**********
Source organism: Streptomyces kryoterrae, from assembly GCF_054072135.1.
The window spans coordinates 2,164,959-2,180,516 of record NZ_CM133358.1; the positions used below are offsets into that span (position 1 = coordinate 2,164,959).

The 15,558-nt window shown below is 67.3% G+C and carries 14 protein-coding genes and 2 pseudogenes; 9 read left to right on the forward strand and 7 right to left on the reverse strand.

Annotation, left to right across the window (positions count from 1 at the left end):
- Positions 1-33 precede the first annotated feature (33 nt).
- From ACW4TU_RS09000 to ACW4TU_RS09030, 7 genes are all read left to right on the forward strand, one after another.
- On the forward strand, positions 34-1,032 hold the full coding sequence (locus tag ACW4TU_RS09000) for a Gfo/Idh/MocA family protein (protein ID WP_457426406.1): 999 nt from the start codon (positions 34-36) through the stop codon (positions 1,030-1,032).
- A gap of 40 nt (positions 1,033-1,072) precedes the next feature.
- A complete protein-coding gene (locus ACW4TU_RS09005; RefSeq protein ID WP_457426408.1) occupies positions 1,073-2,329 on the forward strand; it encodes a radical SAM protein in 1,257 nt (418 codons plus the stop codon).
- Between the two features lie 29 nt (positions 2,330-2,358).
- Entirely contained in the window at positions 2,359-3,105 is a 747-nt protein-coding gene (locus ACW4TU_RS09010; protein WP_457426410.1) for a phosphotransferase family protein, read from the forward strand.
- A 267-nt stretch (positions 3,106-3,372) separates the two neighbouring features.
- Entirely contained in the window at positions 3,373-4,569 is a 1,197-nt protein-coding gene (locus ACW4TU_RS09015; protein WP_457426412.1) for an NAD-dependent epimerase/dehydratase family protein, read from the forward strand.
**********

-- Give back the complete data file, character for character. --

Source organism: Streptomyces kryoterrae, from assembly GCF_054072135.1.
The window spans coordinates 2,164,959-2,180,516 of record NZ_CM133358.1; the positions used below are offsets into that span (position 1 = coordinate 2,164,959).

The 15,558-nt window shown below is 67.3% G+C and carries 14 protein-coding genes and 2 pseudogenes; 9 read left to right on the forward strand and 7 right to left on the reverse strand.

Annotation, left to right across the window (positions count from 1 at the left end):
- Positions 1-33 precede the first annotated feature (33 nt).
- From ACW4TU_RS09000 to ACW4TU_RS09030, 7 genes are all read left to right on the forward strand, one after another.
- On the forward strand, positions 34-1,032 hold the full coding sequence (locus tag ACW4TU_RS09000) for a Gfo/Idh/MocA family protein (protein ID WP_457426406.1): 999 nt from the start codon (positions 34-36) through the stop codon (positions 1,030-1,032).
- A gap of 40 nt (positions 1,033-1,072) precedes the next feature.
- A complete protein-coding gene (locus ACW4TU_RS09005; RefSeq protein ID WP_457426408.1) occupies positions 1,073-2,329 on the forward strand; it encodes a radical SAM protein in 1,257 nt (418 codons plus the stop codon).
- Between the two features lie 29 nt (positions 2,330-2,358).
- Entirely contained in the window at positions 2,359-3,105 is a 747-nt protein-coding gene (locus ACW4TU_RS09010; protein WP_457426410.1) for a phosphotransferase family protein, read from the forward strand.
- A 267-nt stretch (positions 3,106-3,372) separates the two neighbouring features.
- Entirely contained in the window at positions 3,373-4,569 is a 1,197-nt protein-coding gene (locus ACW4TU_RS09015; protein WP_457426412.1) for an NAD-dependent epimerase/dehydratase family protein, read from the forward strand.